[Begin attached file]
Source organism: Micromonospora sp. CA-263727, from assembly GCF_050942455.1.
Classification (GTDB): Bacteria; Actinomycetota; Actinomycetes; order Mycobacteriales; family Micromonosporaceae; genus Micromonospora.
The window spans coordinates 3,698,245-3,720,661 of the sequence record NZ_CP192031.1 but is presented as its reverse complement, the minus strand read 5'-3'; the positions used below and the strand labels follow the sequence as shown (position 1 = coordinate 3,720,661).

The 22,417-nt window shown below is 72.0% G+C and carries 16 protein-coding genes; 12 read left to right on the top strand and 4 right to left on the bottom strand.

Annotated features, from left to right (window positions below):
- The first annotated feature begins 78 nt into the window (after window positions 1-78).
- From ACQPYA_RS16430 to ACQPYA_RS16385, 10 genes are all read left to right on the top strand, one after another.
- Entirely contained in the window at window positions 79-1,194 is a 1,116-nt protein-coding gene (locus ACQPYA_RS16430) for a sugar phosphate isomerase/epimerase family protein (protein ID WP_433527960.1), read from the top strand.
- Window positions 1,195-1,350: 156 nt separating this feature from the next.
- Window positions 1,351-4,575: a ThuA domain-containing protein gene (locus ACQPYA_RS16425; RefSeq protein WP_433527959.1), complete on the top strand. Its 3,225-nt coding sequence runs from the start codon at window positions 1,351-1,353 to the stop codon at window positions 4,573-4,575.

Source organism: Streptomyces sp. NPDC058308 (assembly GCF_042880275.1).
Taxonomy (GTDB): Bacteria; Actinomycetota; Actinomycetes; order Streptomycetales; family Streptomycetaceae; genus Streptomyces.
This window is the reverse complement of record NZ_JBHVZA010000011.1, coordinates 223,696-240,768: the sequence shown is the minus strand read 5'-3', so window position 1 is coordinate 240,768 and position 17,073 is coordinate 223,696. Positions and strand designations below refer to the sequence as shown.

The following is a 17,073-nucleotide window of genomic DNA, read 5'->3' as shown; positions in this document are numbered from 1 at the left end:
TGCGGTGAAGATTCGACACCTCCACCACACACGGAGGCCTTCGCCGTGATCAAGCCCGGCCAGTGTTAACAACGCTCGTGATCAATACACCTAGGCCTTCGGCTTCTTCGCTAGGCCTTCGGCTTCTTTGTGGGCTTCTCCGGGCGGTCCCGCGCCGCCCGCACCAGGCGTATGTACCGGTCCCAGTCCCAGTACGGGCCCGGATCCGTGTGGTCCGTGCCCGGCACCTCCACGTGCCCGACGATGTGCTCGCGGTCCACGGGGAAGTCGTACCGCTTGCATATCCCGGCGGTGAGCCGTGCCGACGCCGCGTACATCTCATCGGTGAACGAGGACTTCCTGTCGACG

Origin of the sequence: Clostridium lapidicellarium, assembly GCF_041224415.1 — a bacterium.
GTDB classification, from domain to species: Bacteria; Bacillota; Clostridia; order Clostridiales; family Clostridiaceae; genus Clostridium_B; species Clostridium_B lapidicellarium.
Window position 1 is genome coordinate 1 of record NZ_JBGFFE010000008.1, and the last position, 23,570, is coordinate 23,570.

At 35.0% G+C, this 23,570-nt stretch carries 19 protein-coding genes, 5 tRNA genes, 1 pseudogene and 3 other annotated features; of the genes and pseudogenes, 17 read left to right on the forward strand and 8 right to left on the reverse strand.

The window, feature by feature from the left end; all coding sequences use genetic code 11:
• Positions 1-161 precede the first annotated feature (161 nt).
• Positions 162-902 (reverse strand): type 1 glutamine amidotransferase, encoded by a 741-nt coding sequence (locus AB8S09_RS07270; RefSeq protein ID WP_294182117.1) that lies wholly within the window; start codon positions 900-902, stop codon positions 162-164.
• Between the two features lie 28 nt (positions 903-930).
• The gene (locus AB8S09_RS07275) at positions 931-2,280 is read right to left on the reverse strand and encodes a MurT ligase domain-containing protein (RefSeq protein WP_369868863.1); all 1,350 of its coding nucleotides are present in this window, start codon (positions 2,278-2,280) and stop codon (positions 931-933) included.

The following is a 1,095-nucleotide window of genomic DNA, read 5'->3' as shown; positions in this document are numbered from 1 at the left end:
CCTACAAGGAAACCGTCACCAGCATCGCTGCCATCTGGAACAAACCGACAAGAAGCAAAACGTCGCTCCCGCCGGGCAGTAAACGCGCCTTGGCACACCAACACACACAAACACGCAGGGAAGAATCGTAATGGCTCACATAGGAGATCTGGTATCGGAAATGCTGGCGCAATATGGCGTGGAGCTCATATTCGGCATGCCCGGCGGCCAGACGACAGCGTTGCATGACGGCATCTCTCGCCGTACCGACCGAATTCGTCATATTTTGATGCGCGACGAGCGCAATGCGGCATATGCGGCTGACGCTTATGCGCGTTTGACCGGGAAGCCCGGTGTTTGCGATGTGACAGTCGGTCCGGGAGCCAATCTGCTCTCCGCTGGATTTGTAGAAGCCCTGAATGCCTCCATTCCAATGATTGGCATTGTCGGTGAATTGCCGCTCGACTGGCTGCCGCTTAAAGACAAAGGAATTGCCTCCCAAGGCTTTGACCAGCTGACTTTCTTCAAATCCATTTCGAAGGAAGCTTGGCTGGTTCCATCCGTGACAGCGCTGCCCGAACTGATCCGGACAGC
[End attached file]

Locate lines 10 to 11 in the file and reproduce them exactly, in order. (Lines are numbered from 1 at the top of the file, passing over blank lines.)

- Window positions 1,351-4,575: a ThuA domain-containing protein gene (locus ACQPYA_RS16425; RefSeq protein WP_433527959.1), complete on the top strand. Its 3,225-nt coding sequence runs from the start codon at window positions 1,351-1,353 to the stop codon at window positions 4,573-4,575.

Source organism: Streptomyces sp. NPDC058308 (assembly GCF_042880275.1).